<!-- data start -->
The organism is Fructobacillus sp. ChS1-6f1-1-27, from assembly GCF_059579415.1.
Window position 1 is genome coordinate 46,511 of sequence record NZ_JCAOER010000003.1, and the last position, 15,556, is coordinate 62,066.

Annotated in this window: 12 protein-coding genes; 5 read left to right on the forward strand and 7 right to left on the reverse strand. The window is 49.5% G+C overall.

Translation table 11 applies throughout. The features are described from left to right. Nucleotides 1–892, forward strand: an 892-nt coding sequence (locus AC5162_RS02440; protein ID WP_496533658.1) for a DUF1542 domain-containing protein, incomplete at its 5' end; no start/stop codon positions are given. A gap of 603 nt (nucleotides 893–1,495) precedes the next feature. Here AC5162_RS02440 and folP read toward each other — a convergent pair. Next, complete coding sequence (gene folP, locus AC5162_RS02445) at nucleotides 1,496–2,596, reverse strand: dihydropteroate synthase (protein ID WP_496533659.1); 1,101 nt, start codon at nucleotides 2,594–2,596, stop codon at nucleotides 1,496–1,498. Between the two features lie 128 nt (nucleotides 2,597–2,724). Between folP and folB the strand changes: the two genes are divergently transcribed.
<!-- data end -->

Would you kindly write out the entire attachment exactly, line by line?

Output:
The organism is Fructobacillus sp. ChS1-6f1-1-27, from assembly GCF_059579415.1.
Window position 1 is genome coordinate 46,511 of sequence record NZ_JCAOER010000003.1, and the last position, 15,556, is coordinate 62,066.

Annotated in this window: 12 protein-coding genes; 5 read left to right on the forward strand and 7 right to left on the reverse strand. The window is 49.5% G+C overall.

Translation table 11 applies throughout. The features are described from left to right. Nucleotides 1–892, forward strand: an 892-nt coding sequence (locus AC5162_RS02440; protein ID WP_496533658.1) for a DUF1542 domain-containing protein, incomplete at its 5' end; no start/stop codon positions are given. A gap of 603 nt (nucleotides 893–1,495) precedes the next feature. Here AC5162_RS02440 and folP read toward each other — a convergent pair. Next, complete coding sequence (gene folP, locus AC5162_RS02445) at nucleotides 1,496–2,596, reverse strand: dihydropteroate synthase (protein ID WP_496533659.1); 1,101 nt, start codon at nucleotides 2,594–2,596, stop codon at nucleotides 1,496–1,498. Between the two features lie 128 nt (nucleotides 2,597–2,724). Between folP and folB the strand changes: the two genes are divergently transcribed.